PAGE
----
What I’d like to suggest is this: When you’re this in-your-face about purposefully misrepresenting the content of a TV series and how self-aware it actually is about said content, you might want to blubber a bit less about the “you don’t understand this show” part. You’re not proving the voices in your head wrong.

From what I can deduce, the “Rick and Morty is bad now” bandwagon got rolling as soon as the Season 3 premiere aired on repeat on Adult Swim during April Fool’s Day. However, it’s apparently not the Dipping Sauce gag that people are mainly angry at – it’s that the premiere aired at the expense of one (1) episode of the hit-and-miss Samurai Jack revival.

And don’t get me wrong, I actually think Samurai Jack is a better show than Rick and Morty in several respects (I was admittedly displeased that Season 3 opened on a giant reset button). But if I can stay calm when you guys air a bunch of “Fourth of July” bullshit in the stead of the new Twin Peaks, maybe you guys can take it easy too?


Speaking of which, another famous stereotype is to paint the fans of surrealist filmmaker David Lynch as artsy snobs who constantly claim that no “pleb-tier” viewer could possibly understand his art and that they are the rare snowflakes who do. Firstly, and I can only speak for myself, one of the reasons I love Lynch movies is usually that I don’t get them. They play like subconscious hallucinations that separate you from time and space in ways few filmmakers can manage and once I do see patterns, I don’t always care to have them explained to me by fan forums or YouTube videos.

Secondly, if a person tells you that they understand Lynch movies in a way that their friends do not, there is reason to take their word for it. Even when there is a method to the madness and a puzzle to be solved (as with Mulholland Drive) or symbolism to consider (Eraserhead; Part 8 of the new Twin Peaks), at the end of the day, Lynch makes highly emotional and personal movies, usually with as little interference from studios and executives as possible – if any. As such, they either resonate with you or they don’t. It’s that simple. If they don’t, fine. It doesn’t mean you’re a dipshit, now please refrain from opening your mouth and removing all doubt.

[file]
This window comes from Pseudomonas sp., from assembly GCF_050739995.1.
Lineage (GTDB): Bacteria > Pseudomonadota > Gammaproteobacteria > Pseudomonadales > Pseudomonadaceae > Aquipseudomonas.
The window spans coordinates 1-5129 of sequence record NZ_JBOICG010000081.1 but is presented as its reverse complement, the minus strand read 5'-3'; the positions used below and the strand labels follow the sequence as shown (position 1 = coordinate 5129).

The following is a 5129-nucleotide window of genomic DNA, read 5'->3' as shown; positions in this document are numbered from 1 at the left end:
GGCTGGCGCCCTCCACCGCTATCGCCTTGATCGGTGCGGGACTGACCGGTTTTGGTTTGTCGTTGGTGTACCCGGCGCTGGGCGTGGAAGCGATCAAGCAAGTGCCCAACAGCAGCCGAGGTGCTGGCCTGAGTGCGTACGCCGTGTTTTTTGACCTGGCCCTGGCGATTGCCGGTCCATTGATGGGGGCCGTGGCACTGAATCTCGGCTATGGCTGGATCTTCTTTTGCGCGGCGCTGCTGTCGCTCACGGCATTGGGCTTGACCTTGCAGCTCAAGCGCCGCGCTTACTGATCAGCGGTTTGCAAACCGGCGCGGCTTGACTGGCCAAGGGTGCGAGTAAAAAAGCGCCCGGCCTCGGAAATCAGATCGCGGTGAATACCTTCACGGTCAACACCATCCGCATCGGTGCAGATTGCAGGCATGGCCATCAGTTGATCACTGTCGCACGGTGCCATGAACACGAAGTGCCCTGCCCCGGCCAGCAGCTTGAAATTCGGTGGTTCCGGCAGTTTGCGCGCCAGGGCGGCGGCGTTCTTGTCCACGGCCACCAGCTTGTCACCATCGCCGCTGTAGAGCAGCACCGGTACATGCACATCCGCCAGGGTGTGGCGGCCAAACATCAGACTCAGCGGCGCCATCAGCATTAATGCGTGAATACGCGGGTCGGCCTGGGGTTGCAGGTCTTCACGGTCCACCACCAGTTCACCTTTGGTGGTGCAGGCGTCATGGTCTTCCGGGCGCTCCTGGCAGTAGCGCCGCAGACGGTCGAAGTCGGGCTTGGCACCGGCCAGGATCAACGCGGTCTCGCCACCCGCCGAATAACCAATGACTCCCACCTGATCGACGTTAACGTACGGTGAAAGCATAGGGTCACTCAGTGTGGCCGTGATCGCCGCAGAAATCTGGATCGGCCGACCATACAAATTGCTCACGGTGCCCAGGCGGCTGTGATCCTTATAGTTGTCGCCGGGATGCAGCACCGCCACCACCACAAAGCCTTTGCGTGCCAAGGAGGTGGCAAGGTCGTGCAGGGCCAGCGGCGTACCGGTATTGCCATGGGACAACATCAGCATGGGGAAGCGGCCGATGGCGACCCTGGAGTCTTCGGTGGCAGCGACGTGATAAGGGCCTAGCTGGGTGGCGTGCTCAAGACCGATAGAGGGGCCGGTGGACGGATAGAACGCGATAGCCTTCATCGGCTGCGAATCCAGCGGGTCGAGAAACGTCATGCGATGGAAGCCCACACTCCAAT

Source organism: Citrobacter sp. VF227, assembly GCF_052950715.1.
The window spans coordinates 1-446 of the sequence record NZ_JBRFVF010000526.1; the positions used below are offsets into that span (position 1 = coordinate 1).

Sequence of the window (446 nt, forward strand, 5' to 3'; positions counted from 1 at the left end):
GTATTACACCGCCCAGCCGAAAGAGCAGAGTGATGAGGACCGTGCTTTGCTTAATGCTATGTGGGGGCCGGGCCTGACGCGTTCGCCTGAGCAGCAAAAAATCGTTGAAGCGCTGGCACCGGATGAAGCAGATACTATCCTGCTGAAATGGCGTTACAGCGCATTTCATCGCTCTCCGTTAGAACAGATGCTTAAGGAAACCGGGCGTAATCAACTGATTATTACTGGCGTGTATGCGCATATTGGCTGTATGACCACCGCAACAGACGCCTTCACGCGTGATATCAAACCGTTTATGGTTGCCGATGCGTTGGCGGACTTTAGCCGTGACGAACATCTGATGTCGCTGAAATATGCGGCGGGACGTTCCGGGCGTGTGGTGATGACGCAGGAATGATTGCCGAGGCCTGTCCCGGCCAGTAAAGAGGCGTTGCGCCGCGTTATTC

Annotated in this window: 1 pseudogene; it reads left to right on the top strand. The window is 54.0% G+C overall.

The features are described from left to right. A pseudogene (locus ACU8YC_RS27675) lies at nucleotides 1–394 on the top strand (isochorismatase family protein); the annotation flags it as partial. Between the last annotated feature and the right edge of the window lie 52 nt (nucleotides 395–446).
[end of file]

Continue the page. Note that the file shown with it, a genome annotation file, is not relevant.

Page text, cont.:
Checking if his movies do resonate with you (e.g. sitting still and watching them even though they don’t tick every “mainstream appeal” box), requires as much patience from you as those who can wait one week extra for a new episode of their favorite TV show, and the attention span of those who can be fucked to represent the show correctly afterwards. I’m sure you get it.

Can the accusation be true in some cases? For sure. I bet there are several “stoner films”, YA novels, and Matrix sequels (or, you know, Lawnmower Men) that people will defend under the pretence that all the quoted Philosophy 101 is deep as hell or that the infamously nonsensical plot is merely too complex for any simple-minded viewer. Luckily, there is more to be said about Matrix: Reloaded than “It’s, like, so confusing and, like, people who say they followed or enjoyed it just want to look smart, man. Oh and there’s too many poop jokes.”

That’s all for today. I will accept the criticism that I said nothing of value and just typed random words to seem smart.